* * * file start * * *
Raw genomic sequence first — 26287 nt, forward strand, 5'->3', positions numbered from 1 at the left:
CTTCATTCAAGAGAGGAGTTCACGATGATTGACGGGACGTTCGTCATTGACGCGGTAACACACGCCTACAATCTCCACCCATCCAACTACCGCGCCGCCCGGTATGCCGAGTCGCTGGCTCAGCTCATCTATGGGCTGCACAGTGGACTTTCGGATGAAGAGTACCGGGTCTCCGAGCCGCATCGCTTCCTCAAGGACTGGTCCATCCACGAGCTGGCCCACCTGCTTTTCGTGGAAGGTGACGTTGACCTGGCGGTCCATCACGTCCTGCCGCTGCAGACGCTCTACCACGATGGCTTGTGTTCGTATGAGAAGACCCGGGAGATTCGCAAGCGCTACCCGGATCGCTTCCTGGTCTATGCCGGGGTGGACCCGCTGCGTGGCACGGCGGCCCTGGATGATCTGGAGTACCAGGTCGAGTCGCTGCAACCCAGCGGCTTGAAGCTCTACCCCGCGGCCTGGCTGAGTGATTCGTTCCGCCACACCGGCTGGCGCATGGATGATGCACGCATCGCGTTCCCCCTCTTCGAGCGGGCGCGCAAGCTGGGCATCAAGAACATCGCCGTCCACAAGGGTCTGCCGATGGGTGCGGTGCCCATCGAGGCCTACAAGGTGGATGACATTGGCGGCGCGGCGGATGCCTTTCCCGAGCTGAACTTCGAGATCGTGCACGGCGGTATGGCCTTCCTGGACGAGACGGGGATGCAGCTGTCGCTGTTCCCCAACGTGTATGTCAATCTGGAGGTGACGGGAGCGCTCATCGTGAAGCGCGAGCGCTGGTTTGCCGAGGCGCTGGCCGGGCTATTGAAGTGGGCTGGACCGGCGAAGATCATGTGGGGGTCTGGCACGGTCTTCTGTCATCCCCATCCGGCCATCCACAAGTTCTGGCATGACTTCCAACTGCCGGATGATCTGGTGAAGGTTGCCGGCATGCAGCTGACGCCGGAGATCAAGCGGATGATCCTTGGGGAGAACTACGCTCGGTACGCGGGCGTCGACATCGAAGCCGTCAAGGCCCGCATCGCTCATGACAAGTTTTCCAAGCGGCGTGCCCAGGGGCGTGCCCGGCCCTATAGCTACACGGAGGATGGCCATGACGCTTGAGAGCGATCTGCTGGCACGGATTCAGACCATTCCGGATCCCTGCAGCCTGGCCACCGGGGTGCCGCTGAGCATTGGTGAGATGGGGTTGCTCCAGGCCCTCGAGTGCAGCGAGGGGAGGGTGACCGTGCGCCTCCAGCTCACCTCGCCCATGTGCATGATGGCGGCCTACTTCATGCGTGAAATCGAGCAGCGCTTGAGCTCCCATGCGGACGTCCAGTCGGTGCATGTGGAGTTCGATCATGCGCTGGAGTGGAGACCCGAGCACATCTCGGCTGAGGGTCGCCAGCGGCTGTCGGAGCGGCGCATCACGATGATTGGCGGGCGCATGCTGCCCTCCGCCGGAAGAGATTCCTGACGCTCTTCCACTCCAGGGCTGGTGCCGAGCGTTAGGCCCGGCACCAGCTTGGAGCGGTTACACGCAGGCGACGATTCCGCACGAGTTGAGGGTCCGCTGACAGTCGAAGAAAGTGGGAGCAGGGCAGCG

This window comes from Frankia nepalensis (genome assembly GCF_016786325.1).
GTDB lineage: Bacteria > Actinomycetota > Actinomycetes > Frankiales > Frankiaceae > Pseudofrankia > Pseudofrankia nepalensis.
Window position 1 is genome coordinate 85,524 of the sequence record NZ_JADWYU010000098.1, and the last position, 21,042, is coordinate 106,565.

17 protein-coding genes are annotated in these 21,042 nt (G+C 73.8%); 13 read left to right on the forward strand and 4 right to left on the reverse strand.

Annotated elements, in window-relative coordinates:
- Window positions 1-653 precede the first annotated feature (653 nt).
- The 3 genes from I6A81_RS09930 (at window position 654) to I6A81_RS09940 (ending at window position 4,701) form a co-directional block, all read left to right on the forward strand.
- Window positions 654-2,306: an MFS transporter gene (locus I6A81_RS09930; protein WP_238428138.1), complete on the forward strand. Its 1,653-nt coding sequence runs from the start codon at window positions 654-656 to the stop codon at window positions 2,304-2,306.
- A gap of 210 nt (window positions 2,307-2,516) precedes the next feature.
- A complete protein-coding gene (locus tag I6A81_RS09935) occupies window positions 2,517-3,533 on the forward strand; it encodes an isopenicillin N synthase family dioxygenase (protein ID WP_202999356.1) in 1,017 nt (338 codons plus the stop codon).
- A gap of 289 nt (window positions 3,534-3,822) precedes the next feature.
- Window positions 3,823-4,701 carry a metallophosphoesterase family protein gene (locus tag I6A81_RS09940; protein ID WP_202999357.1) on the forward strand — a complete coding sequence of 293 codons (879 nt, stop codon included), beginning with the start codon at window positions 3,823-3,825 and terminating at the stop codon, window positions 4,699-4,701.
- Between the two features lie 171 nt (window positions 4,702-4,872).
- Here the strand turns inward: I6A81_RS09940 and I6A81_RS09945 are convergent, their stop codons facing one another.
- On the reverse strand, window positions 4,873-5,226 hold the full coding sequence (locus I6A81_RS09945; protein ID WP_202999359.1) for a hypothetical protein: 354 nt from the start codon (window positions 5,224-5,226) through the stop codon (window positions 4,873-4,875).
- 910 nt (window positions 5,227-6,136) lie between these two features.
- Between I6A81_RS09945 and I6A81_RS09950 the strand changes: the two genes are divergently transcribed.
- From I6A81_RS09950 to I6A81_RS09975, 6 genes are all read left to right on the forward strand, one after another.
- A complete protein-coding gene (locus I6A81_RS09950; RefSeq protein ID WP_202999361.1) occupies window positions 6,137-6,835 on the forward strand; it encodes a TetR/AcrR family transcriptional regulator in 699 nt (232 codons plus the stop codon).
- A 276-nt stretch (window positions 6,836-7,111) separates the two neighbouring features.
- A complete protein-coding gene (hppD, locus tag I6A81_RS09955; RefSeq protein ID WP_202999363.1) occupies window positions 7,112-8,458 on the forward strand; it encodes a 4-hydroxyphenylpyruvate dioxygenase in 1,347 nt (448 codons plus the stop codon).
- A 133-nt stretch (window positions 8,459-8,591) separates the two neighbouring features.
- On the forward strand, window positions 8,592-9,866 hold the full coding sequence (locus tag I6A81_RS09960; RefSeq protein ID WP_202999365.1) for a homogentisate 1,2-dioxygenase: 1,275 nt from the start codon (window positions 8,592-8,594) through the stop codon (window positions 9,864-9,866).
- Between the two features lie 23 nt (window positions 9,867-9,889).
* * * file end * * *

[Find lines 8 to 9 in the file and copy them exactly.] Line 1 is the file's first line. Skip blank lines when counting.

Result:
- Window positions 1-653 precede the first annotated feature (653 nt).
- The 3 genes from I6A81_RS09930 (at window position 654) to I6A81_RS09940 (ending at window position 4,701) form a co-directional block, all read left to right on the forward strand.